On the way home from the track, I was starving – the mozzarella and tomato sandwich from noon time was long gone. As we were getting back on the road, I remember having seen the sign on I-65 for Dizzy Whiz (since 1947). I searched for their address on my phone and we headed in that direction. As we arrived, the first challenge was where to park. I drove in on what appeared to be a one way road (the wrong way – no less) and all of the parking was in a lot behind the restaurant (there was no parking in front as the restaurant extended to the curb). I had intended to run in and grab something, but since it was raining (again) and they did offer curb service, we pulled up underneath the awning. Reading about Dizzy Whiz on their web site, I couldn’t help but be impressed with the place – their 22 employees have almost 300 years of work experience there – quite a feat in this modern world, particularly in fast food.
The server (the young lady in this photo) walked up to car to take our order. Being oblivious to most things, I ordered a Whiz burger as I always do (ketchup, tomato and light mayo) and she asked, “so you don’t want the Whiz sauce?” “What is Whiz sauce?”, I asked. She described it as something close to tartar sauce. I’d never heard of a burger with tartar sauce, nor was I sure that it sounded particularly great. Jo, being a trooper, said she’d take the Whizz burger “as-is” and I ordered one without the odd sauce. A few minutes later, the server brought out a bag, with coupons attached and a Diet Coke. When the bag was opened, there were two burgers wrapped in was paper, one of which was the Whizz Burger below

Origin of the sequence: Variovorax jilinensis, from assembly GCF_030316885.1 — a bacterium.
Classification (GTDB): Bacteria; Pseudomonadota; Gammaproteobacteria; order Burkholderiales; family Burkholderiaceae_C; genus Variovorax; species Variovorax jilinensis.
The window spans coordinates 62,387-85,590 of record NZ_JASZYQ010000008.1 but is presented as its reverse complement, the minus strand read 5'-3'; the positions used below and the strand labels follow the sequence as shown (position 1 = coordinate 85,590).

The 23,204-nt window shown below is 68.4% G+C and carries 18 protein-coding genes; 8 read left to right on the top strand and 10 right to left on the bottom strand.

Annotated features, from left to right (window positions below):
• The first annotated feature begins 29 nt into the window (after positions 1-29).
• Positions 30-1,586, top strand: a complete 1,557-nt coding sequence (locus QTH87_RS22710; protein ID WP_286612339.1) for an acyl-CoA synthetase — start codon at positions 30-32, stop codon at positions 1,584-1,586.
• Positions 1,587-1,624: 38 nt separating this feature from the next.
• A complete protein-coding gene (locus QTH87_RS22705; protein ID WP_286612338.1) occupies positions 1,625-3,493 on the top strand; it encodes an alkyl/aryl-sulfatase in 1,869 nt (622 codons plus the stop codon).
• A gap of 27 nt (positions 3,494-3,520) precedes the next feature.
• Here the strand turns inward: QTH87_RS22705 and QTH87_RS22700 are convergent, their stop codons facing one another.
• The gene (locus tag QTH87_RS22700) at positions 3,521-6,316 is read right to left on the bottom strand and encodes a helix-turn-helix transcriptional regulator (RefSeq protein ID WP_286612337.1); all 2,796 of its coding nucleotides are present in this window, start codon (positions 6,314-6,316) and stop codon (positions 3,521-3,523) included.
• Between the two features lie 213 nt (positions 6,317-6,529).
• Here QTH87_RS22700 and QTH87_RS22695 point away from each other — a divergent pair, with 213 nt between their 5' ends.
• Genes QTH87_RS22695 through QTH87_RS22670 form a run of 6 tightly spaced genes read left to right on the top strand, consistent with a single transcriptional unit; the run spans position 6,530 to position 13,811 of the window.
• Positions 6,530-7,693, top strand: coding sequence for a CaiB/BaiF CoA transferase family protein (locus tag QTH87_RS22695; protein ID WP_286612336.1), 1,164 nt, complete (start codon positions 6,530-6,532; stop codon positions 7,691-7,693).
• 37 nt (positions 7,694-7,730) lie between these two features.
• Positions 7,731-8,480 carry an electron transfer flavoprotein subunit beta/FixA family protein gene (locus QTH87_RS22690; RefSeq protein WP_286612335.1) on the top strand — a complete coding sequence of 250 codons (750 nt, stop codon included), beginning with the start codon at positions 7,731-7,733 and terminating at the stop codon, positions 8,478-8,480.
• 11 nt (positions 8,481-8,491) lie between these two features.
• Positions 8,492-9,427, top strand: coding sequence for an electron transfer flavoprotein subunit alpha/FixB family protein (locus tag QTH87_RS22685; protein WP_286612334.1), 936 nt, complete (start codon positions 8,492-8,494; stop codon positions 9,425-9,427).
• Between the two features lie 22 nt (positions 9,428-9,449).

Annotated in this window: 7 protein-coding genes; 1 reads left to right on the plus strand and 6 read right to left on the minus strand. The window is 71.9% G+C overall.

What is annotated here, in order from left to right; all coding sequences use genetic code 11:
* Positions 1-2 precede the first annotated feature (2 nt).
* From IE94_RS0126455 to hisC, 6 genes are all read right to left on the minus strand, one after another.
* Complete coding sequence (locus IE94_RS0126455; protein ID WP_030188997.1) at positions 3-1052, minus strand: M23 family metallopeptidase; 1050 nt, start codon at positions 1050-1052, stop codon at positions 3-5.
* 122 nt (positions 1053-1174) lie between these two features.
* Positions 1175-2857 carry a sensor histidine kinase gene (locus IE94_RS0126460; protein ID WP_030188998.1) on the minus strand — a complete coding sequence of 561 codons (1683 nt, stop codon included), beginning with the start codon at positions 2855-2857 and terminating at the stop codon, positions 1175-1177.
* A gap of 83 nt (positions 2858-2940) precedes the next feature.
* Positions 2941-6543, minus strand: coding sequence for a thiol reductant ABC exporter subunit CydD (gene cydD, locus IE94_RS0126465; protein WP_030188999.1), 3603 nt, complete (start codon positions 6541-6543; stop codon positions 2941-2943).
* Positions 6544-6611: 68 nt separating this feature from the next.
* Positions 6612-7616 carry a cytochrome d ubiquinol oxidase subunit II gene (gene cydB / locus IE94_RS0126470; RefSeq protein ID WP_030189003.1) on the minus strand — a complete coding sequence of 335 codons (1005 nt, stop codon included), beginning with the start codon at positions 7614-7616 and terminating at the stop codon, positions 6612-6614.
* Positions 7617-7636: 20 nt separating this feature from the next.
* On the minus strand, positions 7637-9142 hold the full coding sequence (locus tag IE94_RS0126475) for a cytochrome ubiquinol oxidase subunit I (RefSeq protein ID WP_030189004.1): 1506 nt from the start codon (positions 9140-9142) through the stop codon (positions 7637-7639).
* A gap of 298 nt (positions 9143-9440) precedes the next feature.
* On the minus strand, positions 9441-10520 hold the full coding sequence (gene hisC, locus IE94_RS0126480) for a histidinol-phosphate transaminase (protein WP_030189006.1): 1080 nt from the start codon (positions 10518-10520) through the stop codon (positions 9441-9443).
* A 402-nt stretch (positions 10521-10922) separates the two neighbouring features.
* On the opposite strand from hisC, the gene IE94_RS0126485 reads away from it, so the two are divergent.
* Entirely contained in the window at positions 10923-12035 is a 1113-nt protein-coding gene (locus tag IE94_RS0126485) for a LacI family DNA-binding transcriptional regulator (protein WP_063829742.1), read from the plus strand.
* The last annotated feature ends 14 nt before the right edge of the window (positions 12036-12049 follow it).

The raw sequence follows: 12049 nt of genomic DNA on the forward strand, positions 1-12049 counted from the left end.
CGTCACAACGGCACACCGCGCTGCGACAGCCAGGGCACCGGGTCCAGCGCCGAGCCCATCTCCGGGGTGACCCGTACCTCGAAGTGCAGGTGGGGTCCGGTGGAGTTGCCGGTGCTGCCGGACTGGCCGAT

All I can say is that the addition of tartar sauce and thinly chopped lettuce to a cheese burger didn’t improve the burger, at least for me. But the other burger, served on squishy white bread, did take the edge off of my headache.